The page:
Katherine Benoit, corporate marketing director at GM, told attendees at the American Advertising Federation meeting this week the automaker is breaking a corporate campaign this month that addresses the oil-price issue head-on, albeit with a tongue-in-cheek twist.
"Dear Oil," a new TV spot begins. "We've had this great relationship for many years. We think we will both be a lot happier and healthier if we see less of each other." The ad from McCann Erickson, Birmingham, Mich., is slated to make its debut on NBC's "Meet the Press" June 22, Ms. Benoit said.
A Chevrolet campaign focused on green issues also is about to break, and GM will tout its corporate environmental message as part of its NBC Olympics sponsorship, Ms. Benoit said.
GM has been dialing up advertising for its fuel-efficient models since last year. But Ms. Benoit said the automaker suspended ads for its E85 models, partly due to the availability issue, and is backing options other than corn or other food products to make the 85%-ethanol fuel.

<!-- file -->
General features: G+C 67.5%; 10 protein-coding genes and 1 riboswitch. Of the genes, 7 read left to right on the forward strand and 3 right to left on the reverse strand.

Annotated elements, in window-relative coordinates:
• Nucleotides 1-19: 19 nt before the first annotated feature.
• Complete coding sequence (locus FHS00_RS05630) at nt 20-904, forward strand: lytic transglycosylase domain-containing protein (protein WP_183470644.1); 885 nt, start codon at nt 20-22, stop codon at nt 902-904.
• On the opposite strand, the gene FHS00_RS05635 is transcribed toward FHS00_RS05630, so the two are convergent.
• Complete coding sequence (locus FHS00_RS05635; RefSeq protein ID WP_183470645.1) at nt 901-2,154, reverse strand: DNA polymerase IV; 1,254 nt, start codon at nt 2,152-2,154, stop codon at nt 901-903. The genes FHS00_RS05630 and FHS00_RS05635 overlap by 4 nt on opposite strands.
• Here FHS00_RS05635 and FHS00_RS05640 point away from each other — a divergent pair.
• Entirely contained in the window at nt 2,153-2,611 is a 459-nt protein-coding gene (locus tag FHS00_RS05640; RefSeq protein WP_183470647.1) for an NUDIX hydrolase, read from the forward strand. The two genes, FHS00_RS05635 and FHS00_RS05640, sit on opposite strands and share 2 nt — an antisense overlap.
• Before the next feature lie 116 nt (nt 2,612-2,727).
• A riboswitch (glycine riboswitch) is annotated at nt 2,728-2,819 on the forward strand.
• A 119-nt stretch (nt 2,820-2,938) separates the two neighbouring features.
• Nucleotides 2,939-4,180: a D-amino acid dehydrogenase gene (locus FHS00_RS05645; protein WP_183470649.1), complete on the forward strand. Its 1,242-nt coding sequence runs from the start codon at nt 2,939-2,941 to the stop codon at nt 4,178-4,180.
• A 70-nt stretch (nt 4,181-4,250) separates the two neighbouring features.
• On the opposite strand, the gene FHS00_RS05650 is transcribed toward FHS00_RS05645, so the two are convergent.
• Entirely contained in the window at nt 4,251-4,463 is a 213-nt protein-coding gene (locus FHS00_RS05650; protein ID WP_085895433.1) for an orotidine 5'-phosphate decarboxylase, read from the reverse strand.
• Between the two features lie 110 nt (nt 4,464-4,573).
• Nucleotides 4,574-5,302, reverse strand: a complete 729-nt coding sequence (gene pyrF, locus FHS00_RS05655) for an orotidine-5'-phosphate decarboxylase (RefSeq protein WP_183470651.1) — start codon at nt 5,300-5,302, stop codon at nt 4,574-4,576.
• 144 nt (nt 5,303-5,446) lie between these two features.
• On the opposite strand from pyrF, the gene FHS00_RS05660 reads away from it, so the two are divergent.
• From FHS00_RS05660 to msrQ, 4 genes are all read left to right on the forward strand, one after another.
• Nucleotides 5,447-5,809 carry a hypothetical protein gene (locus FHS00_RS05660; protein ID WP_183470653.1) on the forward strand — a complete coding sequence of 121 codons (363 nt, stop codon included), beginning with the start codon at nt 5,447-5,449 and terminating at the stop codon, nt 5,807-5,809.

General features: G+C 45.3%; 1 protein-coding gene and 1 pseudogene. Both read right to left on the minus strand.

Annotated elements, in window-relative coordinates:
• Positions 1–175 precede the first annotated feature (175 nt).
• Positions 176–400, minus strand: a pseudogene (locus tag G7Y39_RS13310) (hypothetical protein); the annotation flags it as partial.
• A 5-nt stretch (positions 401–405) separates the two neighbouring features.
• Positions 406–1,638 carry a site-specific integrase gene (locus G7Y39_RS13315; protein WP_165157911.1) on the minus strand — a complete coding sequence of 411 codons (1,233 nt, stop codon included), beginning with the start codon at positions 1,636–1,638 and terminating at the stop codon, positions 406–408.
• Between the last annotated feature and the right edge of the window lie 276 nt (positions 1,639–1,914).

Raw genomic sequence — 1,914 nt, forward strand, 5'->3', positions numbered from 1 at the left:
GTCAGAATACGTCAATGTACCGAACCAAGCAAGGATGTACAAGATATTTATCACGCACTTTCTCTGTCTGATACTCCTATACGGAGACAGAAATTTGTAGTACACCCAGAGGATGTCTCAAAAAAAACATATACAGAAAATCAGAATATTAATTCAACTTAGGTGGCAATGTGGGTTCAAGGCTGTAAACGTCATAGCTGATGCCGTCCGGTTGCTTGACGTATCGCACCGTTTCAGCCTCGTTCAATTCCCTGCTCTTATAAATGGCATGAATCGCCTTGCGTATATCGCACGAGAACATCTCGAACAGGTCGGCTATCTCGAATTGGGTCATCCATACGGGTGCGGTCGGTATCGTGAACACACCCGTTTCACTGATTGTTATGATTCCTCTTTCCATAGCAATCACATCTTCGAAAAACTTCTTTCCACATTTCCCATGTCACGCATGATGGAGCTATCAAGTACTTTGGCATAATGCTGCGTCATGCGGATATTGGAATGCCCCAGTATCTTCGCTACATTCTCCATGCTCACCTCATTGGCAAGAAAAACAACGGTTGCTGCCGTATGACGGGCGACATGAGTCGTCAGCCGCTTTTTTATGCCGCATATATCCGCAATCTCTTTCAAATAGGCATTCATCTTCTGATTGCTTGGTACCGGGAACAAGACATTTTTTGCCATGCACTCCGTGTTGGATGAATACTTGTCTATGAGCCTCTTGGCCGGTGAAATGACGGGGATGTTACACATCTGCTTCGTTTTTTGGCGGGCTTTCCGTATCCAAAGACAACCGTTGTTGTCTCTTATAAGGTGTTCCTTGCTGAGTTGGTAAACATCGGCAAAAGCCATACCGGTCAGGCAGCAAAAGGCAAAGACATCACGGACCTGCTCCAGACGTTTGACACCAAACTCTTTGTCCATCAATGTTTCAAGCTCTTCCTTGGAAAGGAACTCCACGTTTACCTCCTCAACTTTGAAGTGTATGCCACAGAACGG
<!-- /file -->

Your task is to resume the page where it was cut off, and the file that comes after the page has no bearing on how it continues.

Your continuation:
Part of GM's energy and environmental unit will check out and confirm all its green marketing claims, Ms. Benoit said. "You have to make sure that the story you tell plays out."
The need to verify green claims was a common theme at AAF. Tim Love, vice chairman of Omnicom Group, said consumers have access to all sorts of information they didn't before and will call out companies whose advertising is wrong.
Advertising Age Publisher Allison Arden said companies need to respond quickly to challenges to their social-marketing claims. She said the country's view of advertising practitioners is just above that of used-car salesmen, making advertising an easy target on Capitol Hill. She also said it's not just brands and companies who need to talk about socially responsible efforts; agencies have to talk about what they are doing too.